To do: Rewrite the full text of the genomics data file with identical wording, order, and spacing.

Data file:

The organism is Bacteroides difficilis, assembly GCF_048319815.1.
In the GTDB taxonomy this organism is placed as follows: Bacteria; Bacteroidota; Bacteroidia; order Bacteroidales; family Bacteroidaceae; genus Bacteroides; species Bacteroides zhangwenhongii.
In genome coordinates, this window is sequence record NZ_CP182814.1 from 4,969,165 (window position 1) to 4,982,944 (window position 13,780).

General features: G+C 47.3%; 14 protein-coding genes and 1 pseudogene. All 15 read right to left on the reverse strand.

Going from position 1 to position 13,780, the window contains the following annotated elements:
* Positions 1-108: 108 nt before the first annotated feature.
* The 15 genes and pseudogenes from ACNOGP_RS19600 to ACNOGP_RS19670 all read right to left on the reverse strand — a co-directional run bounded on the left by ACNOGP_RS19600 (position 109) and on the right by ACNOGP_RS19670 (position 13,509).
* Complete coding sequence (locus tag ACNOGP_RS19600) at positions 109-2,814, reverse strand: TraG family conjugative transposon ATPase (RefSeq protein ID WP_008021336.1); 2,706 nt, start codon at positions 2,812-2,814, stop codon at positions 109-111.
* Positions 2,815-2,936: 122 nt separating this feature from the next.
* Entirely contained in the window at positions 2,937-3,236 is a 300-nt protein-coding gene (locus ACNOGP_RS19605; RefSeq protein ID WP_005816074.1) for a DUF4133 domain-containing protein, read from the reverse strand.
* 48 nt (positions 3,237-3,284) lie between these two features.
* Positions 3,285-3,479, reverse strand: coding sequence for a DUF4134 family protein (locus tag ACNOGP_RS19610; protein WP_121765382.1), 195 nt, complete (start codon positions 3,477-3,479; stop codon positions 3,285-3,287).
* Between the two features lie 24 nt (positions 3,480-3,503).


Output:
The organism is Bacteroides difficilis, assembly GCF_048319815.1.
In the GTDB taxonomy this organism is placed as follows: Bacteria; Bacteroidota; Bacteroidia; order Bacteroidales; family Bacteroidaceae; genus Bacteroides; species Bacteroides zhangwenhongii.
In genome coordinates, this window is sequence record NZ_CP182814.1 from 4,969,165 (window position 1) to 4,982,944 (window position 13,780).

General features: G+C 47.3%; 14 protein-coding genes and 1 pseudogene. All 15 read right to left on the reverse strand.

Going from position 1 to position 13,780, the window contains the following annotated elements:
* Positions 1-108: 108 nt before the first annotated feature.
* The 15 genes and pseudogenes from ACNOGP_RS19600 to ACNOGP_RS19670 all read right to left on the reverse strand — a co-directional run bounded on the left by ACNOGP_RS19600 (position 109) and on the right by ACNOGP_RS19670 (position 13,509).
* Complete coding sequence (locus tag ACNOGP_RS19600) at positions 109-2,814, reverse strand: TraG family conjugative transposon ATPase (RefSeq protein ID WP_008021336.1); 2,706 nt, start codon at positions 2,812-2,814, stop codon at positions 109-111.
* Positions 2,815-2,936: 122 nt separating this feature from the next.
* Entirely contained in the window at positions 2,937-3,236 is a 300-nt protein-coding gene (locus ACNOGP_RS19605; RefSeq protein ID WP_005816074.1) for a DUF4133 domain-containing protein, read from the reverse strand.
* 48 nt (positions 3,237-3,284) lie between these two features.
* Positions 3,285-3,479, reverse strand: coding sequence for a DUF4134 family protein (locus tag ACNOGP_RS19610; protein WP_121765382.1), 195 nt, complete (start codon positions 3,477-3,479; stop codon positions 3,285-3,287).
* Between the two features lie 24 nt (positions 3,480-3,503).